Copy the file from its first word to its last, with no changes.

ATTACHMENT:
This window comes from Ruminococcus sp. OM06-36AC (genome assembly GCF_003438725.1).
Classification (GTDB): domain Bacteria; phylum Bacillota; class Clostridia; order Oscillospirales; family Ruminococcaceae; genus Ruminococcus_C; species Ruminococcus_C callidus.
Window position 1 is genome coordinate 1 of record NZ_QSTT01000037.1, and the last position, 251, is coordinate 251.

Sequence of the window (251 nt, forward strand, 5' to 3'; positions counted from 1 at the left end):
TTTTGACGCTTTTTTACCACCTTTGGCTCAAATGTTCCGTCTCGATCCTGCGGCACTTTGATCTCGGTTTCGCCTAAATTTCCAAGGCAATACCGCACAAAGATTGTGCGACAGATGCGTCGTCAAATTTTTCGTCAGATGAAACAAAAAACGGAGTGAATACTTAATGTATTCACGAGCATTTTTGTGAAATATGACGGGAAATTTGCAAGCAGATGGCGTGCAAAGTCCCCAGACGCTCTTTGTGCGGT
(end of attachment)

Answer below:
This window comes from Ruminococcus sp. OM06-36AC (genome assembly GCF_003438725.1).
Classification (GTDB): domain Bacteria; phylum Bacillota; class Clostridia; order Oscillospirales; family Ruminococcaceae; genus Ruminococcus_C; species Ruminococcus_C callidus.
Window position 1 is genome coordinate 1 of record NZ_QSTT01000037.1, and the last position, 251, is coordinate 251.

Sequence of the window (251 nt, forward strand, 5' to 3'; positions counted from 1 at the left end):
TTTTGACGCTTTTTTACCACCTTTGGCTCAAATGTTCCGTCTCGATCCTGCGGCACTTTGATCTCGGTTTCGCCTAAATTTCCAAGGCAATACCGCACAAAGATTGTGCGACAGATGCGTCGTCAAATTTTTCGTCAGATGAAACAAAAAACGGAGTGAATACTTAATGTATTCACGAGCATTTTTGTGAAATATGACGGGAAATTTGCAAGCAGATGGCGTGCAAAGTCCCCAGACGCTCTTTGTGCGGT